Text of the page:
A binding tells you how to make an API call for an operation.  This is significantly simpler in REST than in SOAP, as you really only need the URL path and the method (this is the relative URL - the absolute path will be defined in the service).  The binding will have a operation tag for each operation it binds.

A service defines where on the web you can go to in order to find the interfaces.  It defines a set of endpoints, each of which tells the top-level URL of the resources, like, and what interfaces they support and which bindings to use on them (telling both the interface and the binding seems redundant to me, but then again so does writing a WSDL file to begin with).

So, below, is a simple REST web service.  I've excluded the "types" section, which I will discuss later.

<?xml version="1.0" ?>
<!-- omitted -->

<wsdl2:interface name="FormSubmissionsInterface">
<wsdl2:input element="formSubmissionSearchParameters" />
<wsdl2:output element="response" />
<wsdl2:input element="formSubmissionIdentifier" />
<wsdl2:output element="response" />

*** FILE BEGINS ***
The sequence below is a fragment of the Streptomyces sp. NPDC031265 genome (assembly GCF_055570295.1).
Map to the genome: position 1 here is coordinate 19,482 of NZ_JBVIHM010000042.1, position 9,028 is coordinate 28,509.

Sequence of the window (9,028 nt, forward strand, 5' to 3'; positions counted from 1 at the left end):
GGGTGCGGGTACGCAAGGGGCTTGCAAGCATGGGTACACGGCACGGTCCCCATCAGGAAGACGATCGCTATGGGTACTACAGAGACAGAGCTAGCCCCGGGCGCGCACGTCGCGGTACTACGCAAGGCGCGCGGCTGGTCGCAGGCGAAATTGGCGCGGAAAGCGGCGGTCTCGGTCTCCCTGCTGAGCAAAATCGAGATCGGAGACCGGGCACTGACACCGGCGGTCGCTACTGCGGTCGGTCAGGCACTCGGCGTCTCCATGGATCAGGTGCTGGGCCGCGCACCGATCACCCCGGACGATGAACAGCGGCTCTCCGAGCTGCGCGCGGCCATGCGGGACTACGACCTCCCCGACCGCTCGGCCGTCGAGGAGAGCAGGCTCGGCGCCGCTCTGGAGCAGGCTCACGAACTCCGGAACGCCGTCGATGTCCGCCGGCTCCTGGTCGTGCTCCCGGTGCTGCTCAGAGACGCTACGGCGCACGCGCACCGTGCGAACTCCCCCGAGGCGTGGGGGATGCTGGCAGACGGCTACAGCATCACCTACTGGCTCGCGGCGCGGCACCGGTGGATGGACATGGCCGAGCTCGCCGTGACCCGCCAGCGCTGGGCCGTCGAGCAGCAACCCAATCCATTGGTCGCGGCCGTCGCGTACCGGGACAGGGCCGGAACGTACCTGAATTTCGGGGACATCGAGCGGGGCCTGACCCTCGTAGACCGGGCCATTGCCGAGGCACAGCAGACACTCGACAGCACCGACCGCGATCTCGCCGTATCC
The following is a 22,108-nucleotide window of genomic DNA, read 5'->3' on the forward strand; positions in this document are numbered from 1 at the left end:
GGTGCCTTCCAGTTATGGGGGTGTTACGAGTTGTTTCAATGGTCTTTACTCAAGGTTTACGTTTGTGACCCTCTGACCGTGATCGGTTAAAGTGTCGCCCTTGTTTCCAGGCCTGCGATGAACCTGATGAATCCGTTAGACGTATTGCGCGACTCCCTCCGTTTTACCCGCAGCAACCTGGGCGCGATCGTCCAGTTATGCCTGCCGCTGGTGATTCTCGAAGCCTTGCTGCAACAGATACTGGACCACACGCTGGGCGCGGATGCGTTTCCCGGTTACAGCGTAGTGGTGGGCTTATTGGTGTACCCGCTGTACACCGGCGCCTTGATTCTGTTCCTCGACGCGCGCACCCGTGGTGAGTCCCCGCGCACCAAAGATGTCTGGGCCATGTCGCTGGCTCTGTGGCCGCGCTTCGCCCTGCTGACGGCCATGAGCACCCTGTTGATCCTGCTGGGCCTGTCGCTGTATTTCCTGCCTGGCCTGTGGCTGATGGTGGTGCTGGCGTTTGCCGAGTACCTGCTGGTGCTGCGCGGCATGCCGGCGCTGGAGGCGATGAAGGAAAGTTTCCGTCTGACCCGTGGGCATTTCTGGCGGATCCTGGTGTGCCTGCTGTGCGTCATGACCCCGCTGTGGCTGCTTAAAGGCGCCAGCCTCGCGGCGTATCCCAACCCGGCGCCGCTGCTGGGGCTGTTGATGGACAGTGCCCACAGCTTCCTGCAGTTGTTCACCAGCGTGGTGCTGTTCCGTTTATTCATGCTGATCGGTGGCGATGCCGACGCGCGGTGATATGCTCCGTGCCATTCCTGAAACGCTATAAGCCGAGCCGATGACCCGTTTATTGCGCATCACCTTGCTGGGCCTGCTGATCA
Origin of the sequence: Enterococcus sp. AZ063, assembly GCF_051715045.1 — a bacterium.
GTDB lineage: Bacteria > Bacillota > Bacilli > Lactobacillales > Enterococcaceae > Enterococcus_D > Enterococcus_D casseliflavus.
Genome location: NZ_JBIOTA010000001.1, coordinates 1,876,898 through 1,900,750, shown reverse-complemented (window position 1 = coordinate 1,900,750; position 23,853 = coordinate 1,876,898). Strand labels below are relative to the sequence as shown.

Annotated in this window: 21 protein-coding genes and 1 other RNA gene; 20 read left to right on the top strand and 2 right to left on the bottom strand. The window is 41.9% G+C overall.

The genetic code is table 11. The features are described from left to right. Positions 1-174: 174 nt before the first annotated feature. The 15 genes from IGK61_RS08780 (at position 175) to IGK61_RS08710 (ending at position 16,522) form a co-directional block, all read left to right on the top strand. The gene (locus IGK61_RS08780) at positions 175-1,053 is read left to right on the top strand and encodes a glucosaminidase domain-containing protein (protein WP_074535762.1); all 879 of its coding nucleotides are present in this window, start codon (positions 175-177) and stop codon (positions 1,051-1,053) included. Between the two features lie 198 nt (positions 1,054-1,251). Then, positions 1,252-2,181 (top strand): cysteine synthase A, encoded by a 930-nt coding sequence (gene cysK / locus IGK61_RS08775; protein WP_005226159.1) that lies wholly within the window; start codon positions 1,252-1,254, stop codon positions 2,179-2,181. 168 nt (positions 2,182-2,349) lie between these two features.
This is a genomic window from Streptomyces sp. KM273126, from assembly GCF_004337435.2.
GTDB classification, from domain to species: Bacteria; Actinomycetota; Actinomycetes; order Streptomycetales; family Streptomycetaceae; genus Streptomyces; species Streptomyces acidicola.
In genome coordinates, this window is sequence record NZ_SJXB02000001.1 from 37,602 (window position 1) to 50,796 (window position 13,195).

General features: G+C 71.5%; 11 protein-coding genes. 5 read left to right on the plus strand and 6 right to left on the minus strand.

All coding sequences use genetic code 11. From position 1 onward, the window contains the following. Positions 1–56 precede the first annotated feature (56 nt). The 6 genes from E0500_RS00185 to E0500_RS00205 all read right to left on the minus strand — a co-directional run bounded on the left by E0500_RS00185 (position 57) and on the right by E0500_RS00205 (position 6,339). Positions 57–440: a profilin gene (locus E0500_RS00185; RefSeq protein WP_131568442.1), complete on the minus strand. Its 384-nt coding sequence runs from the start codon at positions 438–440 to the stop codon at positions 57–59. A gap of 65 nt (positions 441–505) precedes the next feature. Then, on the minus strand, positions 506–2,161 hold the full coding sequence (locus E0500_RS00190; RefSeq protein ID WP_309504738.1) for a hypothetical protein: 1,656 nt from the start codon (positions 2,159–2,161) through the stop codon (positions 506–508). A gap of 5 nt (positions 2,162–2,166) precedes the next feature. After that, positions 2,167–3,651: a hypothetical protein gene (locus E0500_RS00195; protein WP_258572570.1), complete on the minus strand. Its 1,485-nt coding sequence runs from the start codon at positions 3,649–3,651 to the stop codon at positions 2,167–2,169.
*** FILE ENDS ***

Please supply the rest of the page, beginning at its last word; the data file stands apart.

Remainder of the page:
<wsdl2:binding name="FormSubmissionBinding"


So, starting at the bottom, we have 2 services defined - an HTTP service and an HTTPS service.  They both use the same binding and interface.  So, they are called exactly the same way, buy have a different base URL.  Depending on your client, the service name often corresponds to the main class name used to access the service.

The services implement the myexample:FormSubmissionsInterface.  This interface defines two operations: listFormSubmissionsOperation and getFormSubmissionsOperation.  Each one defines its input and output parameters.  Now, the output parameter is just a regular XML element from your schema (defined in the "types" section).  The input parameter is special.  It, too, is defined in your types section, but, when bound to an HTTP endpoint, rather than being treated as an XML document, it will be treated as a combination of URL pieces and query string parameters.  Here is mine: